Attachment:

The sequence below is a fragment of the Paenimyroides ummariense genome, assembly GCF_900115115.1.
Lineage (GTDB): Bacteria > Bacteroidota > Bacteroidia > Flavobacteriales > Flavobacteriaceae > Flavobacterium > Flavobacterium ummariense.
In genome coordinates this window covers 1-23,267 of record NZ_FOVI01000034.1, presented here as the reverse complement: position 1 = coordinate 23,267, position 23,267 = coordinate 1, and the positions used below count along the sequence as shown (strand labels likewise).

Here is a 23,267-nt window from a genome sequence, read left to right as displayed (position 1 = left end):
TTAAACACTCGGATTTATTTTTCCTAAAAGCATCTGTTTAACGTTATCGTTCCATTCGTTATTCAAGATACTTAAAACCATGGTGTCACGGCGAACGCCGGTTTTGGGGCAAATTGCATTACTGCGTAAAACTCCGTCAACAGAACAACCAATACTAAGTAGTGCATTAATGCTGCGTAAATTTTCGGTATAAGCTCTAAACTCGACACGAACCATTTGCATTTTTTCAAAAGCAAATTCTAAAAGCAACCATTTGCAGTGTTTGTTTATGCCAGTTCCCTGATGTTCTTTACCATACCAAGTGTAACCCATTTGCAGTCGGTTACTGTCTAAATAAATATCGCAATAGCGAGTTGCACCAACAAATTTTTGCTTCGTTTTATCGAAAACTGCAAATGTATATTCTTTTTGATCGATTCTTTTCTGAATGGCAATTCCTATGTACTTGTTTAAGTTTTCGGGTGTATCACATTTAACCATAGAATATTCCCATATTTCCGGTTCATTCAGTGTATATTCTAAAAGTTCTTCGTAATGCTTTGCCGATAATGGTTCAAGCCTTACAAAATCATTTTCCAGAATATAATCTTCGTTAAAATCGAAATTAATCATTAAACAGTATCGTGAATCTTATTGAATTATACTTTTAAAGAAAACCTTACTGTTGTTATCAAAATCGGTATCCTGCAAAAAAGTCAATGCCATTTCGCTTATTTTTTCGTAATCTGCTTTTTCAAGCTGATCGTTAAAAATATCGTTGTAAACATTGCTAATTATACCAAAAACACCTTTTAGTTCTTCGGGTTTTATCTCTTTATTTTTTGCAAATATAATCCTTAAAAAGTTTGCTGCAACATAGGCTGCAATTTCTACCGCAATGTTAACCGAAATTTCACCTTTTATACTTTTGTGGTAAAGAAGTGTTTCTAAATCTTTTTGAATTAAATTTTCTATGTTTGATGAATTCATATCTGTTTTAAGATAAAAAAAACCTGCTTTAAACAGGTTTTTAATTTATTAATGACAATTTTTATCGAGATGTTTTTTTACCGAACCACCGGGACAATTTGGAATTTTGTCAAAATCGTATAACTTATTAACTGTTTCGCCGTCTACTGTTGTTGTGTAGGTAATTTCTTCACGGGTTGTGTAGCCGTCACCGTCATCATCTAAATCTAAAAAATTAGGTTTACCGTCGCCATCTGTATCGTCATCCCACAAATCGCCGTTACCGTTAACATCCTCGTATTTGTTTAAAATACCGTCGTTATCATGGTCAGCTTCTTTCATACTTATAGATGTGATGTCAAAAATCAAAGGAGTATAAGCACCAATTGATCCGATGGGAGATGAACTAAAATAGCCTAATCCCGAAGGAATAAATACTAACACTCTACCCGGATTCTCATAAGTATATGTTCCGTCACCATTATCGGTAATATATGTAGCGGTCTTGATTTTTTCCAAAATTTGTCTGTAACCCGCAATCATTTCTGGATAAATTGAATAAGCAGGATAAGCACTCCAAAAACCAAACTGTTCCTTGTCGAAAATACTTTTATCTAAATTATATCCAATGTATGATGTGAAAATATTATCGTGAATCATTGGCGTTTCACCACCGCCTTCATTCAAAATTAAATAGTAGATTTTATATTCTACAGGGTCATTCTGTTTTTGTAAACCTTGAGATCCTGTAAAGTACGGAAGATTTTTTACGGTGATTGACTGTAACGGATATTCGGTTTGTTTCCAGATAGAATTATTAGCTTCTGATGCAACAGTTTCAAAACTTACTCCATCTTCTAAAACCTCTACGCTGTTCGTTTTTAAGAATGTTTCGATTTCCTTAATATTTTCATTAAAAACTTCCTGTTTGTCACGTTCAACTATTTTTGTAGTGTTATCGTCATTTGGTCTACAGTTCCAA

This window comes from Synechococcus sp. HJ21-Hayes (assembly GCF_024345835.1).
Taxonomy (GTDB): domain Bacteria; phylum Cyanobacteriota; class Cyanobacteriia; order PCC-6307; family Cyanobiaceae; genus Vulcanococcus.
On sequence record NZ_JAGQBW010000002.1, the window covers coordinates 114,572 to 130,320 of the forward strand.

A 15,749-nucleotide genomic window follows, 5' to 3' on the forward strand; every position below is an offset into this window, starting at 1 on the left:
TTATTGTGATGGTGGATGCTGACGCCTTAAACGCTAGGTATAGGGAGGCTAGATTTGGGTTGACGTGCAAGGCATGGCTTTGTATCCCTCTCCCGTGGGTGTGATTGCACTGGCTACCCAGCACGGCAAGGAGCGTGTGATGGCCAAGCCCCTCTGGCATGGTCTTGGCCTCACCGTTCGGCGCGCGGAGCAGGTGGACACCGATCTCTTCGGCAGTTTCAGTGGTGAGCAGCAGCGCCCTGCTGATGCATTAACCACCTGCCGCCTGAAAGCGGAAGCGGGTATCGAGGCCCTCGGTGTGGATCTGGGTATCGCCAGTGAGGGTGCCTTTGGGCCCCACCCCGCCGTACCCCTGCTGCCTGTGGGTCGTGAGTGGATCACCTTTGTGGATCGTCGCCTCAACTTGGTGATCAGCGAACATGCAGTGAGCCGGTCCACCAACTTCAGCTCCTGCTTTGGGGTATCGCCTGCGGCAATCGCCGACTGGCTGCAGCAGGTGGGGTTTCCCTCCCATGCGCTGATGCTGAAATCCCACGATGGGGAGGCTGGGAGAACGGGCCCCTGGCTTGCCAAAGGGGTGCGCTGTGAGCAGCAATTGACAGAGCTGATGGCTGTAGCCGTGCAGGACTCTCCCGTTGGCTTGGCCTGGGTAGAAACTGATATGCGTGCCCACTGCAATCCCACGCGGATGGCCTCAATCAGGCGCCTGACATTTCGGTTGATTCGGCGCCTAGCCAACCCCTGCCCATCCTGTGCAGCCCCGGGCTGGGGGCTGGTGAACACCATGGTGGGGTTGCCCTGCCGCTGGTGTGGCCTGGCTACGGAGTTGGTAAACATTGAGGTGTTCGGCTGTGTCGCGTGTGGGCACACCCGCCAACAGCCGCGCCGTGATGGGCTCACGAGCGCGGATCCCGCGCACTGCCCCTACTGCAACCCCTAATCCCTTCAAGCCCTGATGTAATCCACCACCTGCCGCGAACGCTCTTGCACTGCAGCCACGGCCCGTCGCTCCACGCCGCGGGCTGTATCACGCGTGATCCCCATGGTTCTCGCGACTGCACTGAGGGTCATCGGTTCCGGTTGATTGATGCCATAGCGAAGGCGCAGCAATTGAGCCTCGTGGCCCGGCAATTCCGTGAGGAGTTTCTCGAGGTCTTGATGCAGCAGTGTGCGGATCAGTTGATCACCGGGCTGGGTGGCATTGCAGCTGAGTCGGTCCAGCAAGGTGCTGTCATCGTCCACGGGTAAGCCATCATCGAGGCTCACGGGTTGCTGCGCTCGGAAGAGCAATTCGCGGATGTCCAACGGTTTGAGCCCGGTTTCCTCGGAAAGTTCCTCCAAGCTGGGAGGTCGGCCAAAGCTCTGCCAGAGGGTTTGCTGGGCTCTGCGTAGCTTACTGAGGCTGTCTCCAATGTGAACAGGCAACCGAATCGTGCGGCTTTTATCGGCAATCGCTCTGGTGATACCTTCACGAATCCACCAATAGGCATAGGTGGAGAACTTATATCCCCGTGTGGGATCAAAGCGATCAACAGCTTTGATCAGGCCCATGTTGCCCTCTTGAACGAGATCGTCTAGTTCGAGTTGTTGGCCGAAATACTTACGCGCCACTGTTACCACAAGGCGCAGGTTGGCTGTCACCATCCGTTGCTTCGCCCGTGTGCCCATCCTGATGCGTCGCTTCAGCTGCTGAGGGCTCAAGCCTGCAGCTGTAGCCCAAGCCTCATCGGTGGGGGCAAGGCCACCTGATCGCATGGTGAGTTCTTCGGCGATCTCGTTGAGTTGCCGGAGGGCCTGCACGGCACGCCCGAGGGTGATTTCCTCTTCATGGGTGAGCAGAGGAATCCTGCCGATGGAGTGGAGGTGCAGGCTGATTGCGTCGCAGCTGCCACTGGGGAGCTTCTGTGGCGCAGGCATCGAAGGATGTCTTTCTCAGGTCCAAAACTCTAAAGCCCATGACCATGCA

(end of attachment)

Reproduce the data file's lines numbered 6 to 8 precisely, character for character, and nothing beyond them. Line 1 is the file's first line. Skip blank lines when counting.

This window comes from Synechococcus sp. HJ21-Hayes (assembly GCF_024345835.1).
Taxonomy (GTDB): domain Bacteria; phylum Cyanobacteriota; class Cyanobacteriia; order PCC-6307; family Cyanobiaceae; genus Vulcanococcus.
On sequence record NZ_JAGQBW010000002.1, the window covers coordinates 114,572 to 130,320 of the forward strand.